RFID News Roundup

Stora Enso, Atos partner on sustainable automated retail solutions; PragmatIC, Schreiner MediPharm team up for smart labels; Understory, MSI GuaranteedWeather intro weather sensor for auto insurance; Altair Semiconductor unveils automotive IoT chipset; the Industrial Internet Consortium updates its IIoT technical report; PT Next acquires RFID software company CodeNameWhat; Triax Technologies, Skanska to co-present at Autodesk University on IoT systems.
Published: November 14, 2019

Presented here are news announcements made during the past week by the following organizations:
Stora Enso, Atos;
PragmatIC, Schreiner MediPharm;
Understory, MSI GuaranteedWeather;
Altair Semiconductor;
the Industrial Internet Consortium;
PT Next, CodeNameWhat;
Triax Technologies, and Skanska.

Stora Enso, Atos Partner on Sustainable Automated Retail Solutions

Stora Enso has entered into a global partnership with digital transformation company Atos to create automated retail solutions and services based on the concept of intelligent cabinets. Such cabinets are RFID-enabled e-kiosks designed for on-the-go purchasing using smartphones or standard card payments.

The partnership will commercialize Stora Enso’s New Retail as a Service solution, which combines the company’s technologies and service delivery experience with Atos’s methodology. The New Retail solution merges in-store and online shopping and uses sustainable RFID tags to track and trace stored items. These tags are paper-based, providing a plastic-free and recyclable solution for packaging authentication.

To buy a product from an intelligent cabinet, a consumer requires only a compatible payment app or card. When the cabinet door is closed, the consumer is charged via the app for the items removed. A back-end solution helps retailers track transactions and replenishment orders.

Atos’s digital services for retail and manufacturing will be used to enhance the New Retail solution. These services are based on Codex for Retail, a modular portfolio of solutions and services for connected retail services with Internet of Things (IoT) technologies, underpinned by end-to-end services. This establishes a set of digital business services for retail with the capability for scaling.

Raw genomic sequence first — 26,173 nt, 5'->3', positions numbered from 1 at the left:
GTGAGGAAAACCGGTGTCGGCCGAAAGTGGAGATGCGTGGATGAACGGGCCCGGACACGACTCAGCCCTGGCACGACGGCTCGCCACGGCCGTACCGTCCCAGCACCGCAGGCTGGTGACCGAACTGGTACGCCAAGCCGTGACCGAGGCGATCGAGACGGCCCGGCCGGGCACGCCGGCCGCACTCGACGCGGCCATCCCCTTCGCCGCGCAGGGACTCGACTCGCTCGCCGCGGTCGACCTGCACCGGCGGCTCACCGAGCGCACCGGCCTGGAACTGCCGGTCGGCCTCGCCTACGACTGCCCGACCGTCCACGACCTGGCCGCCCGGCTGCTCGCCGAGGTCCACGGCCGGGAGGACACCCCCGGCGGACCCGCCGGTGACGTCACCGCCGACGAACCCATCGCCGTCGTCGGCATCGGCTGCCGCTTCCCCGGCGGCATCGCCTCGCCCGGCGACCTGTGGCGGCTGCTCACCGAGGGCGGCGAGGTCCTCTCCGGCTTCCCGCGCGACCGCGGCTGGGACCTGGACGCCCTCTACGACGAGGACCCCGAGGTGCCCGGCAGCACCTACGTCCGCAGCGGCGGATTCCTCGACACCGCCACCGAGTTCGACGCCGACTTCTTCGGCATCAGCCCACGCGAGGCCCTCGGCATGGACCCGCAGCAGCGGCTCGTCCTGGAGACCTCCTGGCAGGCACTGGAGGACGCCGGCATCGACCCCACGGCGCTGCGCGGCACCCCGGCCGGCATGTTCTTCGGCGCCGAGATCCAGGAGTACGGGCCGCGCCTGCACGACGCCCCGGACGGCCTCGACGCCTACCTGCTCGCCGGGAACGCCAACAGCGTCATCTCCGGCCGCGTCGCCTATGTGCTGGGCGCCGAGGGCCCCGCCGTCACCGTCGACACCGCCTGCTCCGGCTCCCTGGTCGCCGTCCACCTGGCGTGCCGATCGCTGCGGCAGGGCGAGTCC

“While retail is aiming at convenience and efficiency all at once, we drive innovations to combine the localization of brick and mortar with digitalization,” said Martin Ros, the head of Stora Enso’s Intelligent Packaging unit, in a prepared statement. “With our partnership with Atos, we are entering the automated new retail market, where our sustainable RFID technology can bring the unmanned consumer experience to the next level.”

“For any retail company and consumer goods brand, the topics of sustainability, product control and consumer experience are key values for their point of sales,” said Philippe Miltin, Atos’s group senior VP, in the prepared statement. “Combining the Stora Enso smart tracking solutions with Atos’ Codex enablement and end-to-end service management, we jointly ensure that customers experience these values every time.”

PragmatIC, Schreiner MediPharm Team Up for Smart Labels

PragmatIC, a provider of flexible electronics, and Schreiner MediPharm, a supplier of specialty labels for the pharmaceutical and medical device industry, have entered into a strategic partnership to add smart labels based on PragmatIC’s ConnectIC family of flexible integrated circuits into Schreiner MediPharm’s product portfolio.

“PragmatIC’s unique solutions will enable us to add connectivity and intelligence to a much wider range of products than was previously possible,” said Thomas Schweizer, Schreiner MediPharm’s president, in a prepared statement. “We are developing innovative smart labels for packaging and multiple device types that will improve usability and safety for both patients and healthcare professionals.”